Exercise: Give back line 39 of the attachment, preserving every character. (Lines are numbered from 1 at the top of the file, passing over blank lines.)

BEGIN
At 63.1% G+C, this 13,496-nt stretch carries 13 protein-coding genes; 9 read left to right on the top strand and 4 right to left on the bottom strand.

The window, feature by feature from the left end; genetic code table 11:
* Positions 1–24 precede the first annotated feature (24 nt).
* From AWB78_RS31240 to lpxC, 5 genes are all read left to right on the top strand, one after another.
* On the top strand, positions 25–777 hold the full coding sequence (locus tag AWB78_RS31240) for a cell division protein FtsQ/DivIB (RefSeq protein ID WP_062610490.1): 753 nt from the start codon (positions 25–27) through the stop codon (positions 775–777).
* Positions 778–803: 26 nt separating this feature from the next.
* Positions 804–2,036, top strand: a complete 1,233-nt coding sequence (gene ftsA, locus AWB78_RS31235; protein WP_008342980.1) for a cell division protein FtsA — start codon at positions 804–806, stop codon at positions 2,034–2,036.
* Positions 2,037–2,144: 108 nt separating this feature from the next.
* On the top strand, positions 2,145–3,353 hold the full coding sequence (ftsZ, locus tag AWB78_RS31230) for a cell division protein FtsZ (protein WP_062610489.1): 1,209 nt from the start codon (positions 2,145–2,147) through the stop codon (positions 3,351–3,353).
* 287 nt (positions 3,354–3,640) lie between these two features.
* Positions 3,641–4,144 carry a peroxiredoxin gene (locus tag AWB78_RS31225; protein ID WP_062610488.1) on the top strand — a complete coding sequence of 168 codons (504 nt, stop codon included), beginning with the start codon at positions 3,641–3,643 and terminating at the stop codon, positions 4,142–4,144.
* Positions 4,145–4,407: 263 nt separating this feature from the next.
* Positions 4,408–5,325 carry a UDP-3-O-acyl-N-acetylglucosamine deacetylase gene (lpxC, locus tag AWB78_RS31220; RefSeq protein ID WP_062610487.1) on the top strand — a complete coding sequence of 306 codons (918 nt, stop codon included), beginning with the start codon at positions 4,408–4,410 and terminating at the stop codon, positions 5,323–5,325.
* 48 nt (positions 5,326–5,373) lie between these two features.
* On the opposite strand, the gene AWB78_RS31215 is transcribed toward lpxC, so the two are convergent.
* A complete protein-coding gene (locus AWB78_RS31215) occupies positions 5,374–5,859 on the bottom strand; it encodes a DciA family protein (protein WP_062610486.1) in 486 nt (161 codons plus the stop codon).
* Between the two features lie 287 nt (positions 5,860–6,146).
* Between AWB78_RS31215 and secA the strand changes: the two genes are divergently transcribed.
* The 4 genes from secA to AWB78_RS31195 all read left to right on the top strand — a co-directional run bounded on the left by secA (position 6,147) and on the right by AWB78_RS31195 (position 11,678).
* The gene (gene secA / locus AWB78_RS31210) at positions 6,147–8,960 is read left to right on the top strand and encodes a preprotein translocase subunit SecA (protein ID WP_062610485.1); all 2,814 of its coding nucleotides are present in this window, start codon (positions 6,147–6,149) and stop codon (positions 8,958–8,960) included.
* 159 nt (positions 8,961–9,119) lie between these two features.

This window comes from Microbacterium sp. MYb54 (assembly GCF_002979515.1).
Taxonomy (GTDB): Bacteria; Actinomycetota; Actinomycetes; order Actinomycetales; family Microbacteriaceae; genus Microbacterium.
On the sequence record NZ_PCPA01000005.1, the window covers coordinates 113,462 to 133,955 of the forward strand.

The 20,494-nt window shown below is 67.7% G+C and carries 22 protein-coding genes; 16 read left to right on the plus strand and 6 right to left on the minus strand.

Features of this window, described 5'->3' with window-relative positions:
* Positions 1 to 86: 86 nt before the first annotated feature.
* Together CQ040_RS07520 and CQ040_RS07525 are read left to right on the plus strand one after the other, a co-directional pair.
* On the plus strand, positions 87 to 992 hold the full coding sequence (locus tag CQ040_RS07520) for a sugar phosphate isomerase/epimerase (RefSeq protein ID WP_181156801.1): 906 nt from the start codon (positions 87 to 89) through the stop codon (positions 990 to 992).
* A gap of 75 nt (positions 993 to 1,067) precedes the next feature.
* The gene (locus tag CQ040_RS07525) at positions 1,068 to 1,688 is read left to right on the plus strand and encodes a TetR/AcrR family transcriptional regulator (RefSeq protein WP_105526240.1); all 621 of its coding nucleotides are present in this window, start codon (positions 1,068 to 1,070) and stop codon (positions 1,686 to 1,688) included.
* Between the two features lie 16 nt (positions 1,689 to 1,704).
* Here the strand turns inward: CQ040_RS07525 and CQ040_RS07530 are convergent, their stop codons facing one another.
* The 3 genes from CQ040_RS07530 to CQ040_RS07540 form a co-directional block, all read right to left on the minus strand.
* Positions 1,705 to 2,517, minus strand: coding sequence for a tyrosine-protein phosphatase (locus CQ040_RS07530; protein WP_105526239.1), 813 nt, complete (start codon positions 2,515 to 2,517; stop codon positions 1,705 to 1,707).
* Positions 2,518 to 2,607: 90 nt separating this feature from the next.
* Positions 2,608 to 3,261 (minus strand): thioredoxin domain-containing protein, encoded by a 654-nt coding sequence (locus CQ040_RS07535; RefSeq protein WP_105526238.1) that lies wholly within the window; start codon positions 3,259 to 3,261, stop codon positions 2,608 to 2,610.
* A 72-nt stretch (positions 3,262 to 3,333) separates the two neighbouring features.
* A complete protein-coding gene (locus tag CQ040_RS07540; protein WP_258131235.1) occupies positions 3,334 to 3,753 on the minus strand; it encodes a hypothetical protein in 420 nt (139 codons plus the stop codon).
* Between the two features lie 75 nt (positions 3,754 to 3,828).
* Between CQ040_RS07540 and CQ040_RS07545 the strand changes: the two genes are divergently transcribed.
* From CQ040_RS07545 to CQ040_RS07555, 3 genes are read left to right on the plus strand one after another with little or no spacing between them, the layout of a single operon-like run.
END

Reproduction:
* A complete protein-coding gene (locus tag CQ040_RS07540; protein WP_258131235.1) occupies positions 3,334 to 3,753 on the minus strand; it encodes a hypothetical protein in 420 nt (139 codons plus the stop codon).